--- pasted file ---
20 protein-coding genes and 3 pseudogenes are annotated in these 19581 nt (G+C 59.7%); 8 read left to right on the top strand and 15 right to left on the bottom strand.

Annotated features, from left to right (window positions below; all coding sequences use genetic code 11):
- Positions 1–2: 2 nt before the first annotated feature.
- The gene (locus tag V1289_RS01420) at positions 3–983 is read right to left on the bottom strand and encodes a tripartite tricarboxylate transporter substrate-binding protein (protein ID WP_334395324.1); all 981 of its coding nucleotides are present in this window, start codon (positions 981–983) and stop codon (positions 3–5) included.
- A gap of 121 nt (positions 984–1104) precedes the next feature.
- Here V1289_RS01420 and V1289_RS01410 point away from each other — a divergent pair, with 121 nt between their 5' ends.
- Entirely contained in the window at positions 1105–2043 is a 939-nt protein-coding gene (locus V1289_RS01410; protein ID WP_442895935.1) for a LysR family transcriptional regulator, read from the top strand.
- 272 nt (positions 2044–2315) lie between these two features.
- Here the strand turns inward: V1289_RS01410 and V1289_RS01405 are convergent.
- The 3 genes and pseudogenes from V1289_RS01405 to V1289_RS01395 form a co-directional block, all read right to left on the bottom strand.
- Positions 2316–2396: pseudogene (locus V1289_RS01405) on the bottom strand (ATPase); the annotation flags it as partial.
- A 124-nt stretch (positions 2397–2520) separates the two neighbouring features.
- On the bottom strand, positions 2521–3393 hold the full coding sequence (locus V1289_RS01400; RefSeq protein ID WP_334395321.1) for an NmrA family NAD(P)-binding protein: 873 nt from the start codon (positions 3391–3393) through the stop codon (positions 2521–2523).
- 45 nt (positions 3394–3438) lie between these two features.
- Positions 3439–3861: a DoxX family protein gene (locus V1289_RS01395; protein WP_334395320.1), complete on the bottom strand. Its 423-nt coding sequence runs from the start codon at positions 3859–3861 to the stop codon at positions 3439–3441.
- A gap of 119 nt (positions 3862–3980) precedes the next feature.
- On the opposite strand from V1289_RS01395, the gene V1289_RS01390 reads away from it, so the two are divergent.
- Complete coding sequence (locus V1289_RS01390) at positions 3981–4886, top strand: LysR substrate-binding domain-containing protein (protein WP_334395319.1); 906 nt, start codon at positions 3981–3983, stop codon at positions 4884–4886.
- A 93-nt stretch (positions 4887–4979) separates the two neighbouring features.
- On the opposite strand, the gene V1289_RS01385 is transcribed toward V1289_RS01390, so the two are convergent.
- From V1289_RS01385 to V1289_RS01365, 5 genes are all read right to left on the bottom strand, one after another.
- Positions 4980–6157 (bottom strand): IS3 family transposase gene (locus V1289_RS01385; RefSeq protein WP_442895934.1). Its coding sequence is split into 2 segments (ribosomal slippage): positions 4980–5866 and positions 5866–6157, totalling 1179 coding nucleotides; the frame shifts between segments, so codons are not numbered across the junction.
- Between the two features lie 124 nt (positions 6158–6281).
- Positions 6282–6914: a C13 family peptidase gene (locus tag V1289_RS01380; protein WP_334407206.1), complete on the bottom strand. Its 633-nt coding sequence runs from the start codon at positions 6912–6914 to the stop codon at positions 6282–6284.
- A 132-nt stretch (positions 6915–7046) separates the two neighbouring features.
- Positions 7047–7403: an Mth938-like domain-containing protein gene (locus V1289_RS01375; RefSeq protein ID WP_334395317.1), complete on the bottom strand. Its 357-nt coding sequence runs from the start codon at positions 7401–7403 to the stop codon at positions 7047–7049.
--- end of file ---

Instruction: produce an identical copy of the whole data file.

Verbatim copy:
20 protein-coding genes and 3 pseudogenes are annotated in these 19581 nt (G+C 59.7%); 8 read left to right on the top strand and 15 right to left on the bottom strand.

Annotated features, from left to right (window positions below; all coding sequences use genetic code 11):
- Positions 1–2: 2 nt before the first annotated feature.
- The gene (locus tag V1289_RS01420) at positions 3–983 is read right to left on the bottom strand and encodes a tripartite tricarboxylate transporter substrate-binding protein (protein ID WP_334395324.1); all 981 of its coding nucleotides are present in this window, start codon (positions 981–983) and stop codon (positions 3–5) included.
- A gap of 121 nt (positions 984–1104) precedes the next feature.
- Here V1289_RS01420 and V1289_RS01410 point away from each other — a divergent pair, with 121 nt between their 5' ends.
- Entirely contained in the window at positions 1105–2043 is a 939-nt protein-coding gene (locus V1289_RS01410; protein ID WP_442895935.1) for a LysR family transcriptional regulator, read from the top strand.
- 272 nt (positions 2044–2315) lie between these two features.
- Here the strand turns inward: V1289_RS01410 and V1289_RS01405 are convergent.
- The 3 genes and pseudogenes from V1289_RS01405 to V1289_RS01395 form a co-directional block, all read right to left on the bottom strand.
- Positions 2316–2396: pseudogene (locus V1289_RS01405) on the bottom strand (ATPase); the annotation flags it as partial.
- A 124-nt stretch (positions 2397–2520) separates the two neighbouring features.
- On the bottom strand, positions 2521–3393 hold the full coding sequence (locus V1289_RS01400; RefSeq protein ID WP_334395321.1) for an NmrA family NAD(P)-binding protein: 873 nt from the start codon (positions 3391–3393) through the stop codon (positions 2521–2523).
- 45 nt (positions 3394–3438) lie between these two features.
- Positions 3439–3861: a DoxX family protein gene (locus V1289_RS01395; protein WP_334395320.1), complete on the bottom strand. Its 423-nt coding sequence runs from the start codon at positions 3859–3861 to the stop codon at positions 3439–3441.
- A gap of 119 nt (positions 3862–3980) precedes the next feature.
- On the opposite strand from V1289_RS01395, the gene V1289_RS01390 reads away from it, so the two are divergent.
- Complete coding sequence (locus V1289_RS01390) at positions 3981–4886, top strand: LysR substrate-binding domain-containing protein (protein WP_334395319.1); 906 nt, start codon at positions 3981–3983, stop codon at positions 4884–4886.
- A 93-nt stretch (positions 4887–4979) separates the two neighbouring features.
- On the opposite strand, the gene V1289_RS01385 is transcribed toward V1289_RS01390, so the two are convergent.
- From V1289_RS01385 to V1289_RS01365, 5 genes are all read right to left on the bottom strand, one after another.
- Positions 4980–6157 (bottom strand): IS3 family transposase gene (locus V1289_RS01385; RefSeq protein WP_442895934.1). Its coding sequence is split into 2 segments (ribosomal slippage): positions 4980–5866 and positions 5866–6157, totalling 1179 coding nucleotides; the frame shifts between segments, so codons are not numbered across the junction.
- Between the two features lie 124 nt (positions 6158–6281).
- Positions 6282–6914: a C13 family peptidase gene (locus tag V1289_RS01380; protein WP_334407206.1), complete on the bottom strand. Its 633-nt coding sequence runs from the start codon at positions 6912–6914 to the stop codon at positions 6282–6284.
- A 132-nt stretch (positions 6915–7046) separates the two neighbouring features.
- Positions 7047–7403: an Mth938-like domain-containing protein gene (locus V1289_RS01375; RefSeq protein ID WP_334395317.1), complete on the bottom strand. Its 357-nt coding sequence runs from the start codon at positions 7401–7403 to the stop codon at positions 7047–7049.